Another parental involvement goal for Mt. Hope/Nanjemoy was increasing a positive male role model presence in the school for students. The school developed its Watch DOGS, or Dads of Great Students, program to invite father figures into the school on a weekly basis to work with students. Miller said Mt. Hope/Nanjemoy is unique in nature because it fits the definition of a true community school.
“Our school is truly a community-based school. Our families support our initiatives and value the time their children spend with us. We meet the needs of the whole child by building relationships, providing engaging and rigorous learning experiences as well as meeting social needs of our students. Our teachers care about our children and provide a nurturing environment of love and mutual respect,” Miller said.
Within the past 20 years, Mt. Hope/Nanjemoy has grown from a school that was once labeled by the state as a school in improvement for achievement gaps among students to one of the top performing elementary schools in Charles County. Kristin Shields is the Title I Director for Charles County Public Schools (CCPS) and a former principal and vice principal at Mt. Hope/Nanjemoy. During her tenure, she helped to implement consistent instructional strategies for students, developed a strong relationship with the Nanjemoy community and fostered parental involvement.
In her experience as an administrator, and now as a director over Title I schools in Charles County, Shields agrees that what makes Mt. Hope/Nanjemoy a unique school is teamwork.
“The school is located in a rural setting and is the hub of the community. The education of children in Nanjemoy is a team effort. The community takes great pride in the school and the school takes great pride in the community. The relationship between school and community is what makes the school so special,” Shields said.
Mt. Hope/Nanjemoy staff is hosting a ceremony at 9 a.m. on Thursday, Jan. 24 to celebrate the award and the successes of students, staff and the school community. During the ceremony, Miller will present an award banner that will hang in the school. Additionally, Mt. Hope/Nanjemoy and CCPS will be honored alongside other schools chosen for recognition by the NAESPA at the ESEA Conference Jan. 30-Feb. 2.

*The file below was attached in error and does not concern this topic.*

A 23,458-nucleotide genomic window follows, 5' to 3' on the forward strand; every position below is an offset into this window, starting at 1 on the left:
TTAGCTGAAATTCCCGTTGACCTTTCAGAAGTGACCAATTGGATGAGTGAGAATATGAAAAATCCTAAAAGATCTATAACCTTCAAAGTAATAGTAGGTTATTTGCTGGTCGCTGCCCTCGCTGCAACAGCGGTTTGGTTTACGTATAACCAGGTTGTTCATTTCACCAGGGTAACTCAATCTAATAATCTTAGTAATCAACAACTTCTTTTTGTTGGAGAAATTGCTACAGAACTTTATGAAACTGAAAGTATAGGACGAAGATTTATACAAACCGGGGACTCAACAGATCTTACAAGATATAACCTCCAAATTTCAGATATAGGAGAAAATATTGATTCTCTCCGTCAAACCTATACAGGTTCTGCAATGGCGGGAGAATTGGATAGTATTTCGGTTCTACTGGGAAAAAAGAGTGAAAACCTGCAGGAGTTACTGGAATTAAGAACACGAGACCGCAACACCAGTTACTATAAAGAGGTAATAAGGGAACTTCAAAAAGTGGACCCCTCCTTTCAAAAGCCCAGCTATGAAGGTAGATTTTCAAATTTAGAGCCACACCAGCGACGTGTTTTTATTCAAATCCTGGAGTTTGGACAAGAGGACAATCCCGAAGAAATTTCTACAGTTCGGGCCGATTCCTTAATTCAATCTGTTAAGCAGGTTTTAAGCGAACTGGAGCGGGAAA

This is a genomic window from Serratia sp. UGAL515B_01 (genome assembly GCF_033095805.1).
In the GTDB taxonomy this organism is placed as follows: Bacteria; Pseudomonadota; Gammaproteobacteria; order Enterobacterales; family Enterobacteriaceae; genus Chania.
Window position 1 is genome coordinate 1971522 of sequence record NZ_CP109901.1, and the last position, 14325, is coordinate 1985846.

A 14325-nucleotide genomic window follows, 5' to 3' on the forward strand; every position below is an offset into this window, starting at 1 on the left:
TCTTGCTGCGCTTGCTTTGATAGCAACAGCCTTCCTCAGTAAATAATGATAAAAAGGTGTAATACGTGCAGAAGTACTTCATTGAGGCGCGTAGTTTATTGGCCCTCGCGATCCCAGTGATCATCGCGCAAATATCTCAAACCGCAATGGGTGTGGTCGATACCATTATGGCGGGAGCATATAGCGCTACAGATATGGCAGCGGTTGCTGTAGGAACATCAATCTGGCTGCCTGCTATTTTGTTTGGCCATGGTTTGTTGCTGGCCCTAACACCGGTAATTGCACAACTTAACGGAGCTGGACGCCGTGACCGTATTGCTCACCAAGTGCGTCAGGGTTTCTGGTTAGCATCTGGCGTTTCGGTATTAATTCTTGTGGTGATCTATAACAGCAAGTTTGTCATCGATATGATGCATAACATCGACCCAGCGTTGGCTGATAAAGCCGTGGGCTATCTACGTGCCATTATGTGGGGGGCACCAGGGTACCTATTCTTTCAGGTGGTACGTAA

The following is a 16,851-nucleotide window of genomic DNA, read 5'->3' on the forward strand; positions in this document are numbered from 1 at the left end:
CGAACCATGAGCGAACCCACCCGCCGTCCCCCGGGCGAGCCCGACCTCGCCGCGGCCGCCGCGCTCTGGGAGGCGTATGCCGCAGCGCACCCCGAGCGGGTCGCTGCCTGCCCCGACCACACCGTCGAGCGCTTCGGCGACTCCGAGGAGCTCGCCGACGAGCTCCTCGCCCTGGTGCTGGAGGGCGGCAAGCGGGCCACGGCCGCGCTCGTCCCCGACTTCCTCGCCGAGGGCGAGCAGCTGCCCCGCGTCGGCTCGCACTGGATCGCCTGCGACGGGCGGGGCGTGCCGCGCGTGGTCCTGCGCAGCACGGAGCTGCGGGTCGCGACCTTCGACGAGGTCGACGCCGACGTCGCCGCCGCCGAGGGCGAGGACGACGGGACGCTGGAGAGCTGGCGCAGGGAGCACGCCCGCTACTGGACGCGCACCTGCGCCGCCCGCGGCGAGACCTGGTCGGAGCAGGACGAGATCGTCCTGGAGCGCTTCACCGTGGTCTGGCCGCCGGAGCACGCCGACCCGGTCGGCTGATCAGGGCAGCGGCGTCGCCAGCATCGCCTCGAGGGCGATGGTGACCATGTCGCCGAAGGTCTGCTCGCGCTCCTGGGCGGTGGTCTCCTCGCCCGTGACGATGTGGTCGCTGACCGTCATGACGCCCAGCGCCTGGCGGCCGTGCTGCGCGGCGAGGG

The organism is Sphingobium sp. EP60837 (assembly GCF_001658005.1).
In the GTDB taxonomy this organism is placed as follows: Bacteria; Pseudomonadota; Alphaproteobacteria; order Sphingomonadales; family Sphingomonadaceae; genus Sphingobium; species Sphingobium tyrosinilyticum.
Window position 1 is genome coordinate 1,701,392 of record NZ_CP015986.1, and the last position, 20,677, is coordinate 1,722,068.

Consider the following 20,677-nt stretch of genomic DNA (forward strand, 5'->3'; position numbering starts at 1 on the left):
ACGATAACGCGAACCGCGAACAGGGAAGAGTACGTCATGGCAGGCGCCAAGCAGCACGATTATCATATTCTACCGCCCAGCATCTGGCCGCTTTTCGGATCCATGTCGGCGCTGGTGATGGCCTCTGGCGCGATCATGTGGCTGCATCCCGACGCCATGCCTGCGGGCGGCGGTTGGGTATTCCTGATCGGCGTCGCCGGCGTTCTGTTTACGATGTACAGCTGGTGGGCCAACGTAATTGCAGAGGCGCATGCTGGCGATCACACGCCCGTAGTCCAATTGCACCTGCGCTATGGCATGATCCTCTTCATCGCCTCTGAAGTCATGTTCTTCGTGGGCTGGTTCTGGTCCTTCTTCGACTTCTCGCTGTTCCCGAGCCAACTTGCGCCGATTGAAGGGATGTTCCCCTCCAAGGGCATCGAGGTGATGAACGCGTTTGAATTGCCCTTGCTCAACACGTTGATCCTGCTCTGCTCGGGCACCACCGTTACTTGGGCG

The National ESEA Distinguished Schools Program recognizes qualifying federally-funded schools for outstanding student achievements. The Elementary and Secondary Education Act (ESEA) provides additional resources for vulnerable students and federal grants to state educational agencies to improve the quality of public education.
Charles County Public Schools provides 27,108 students in grades prekindergarten through 12 with an academically challenging education. Located in Southern Maryland, Charles County Public Schools has 36 schools that offer a technologically advanced, progressive and high quality education that builds character, equips for leadership and prepares students for life, careers and higher education.
The Charles County public school system does not discriminate on the basis of race, color, religion, national origin, sex, sexual orientation, gender identity, age or disability in its programs, activities or employment practices. For inquiries, please contact Kathy Kiessling, Title IX/ADA/Section 504 Coordinator (students) or Nikial Majors, Title IX/ADA/Section 504 coordinator (employees/adults), at Charles County Public Schools, Jesse L. Starkey Administration Building, P.O. Box 2770, La Plata, MD 20646; 301-932-6610/301-870-3814. For special accommodations call 301-934-7230 or TDD 1-800-735-2258 two weeks prior to the event.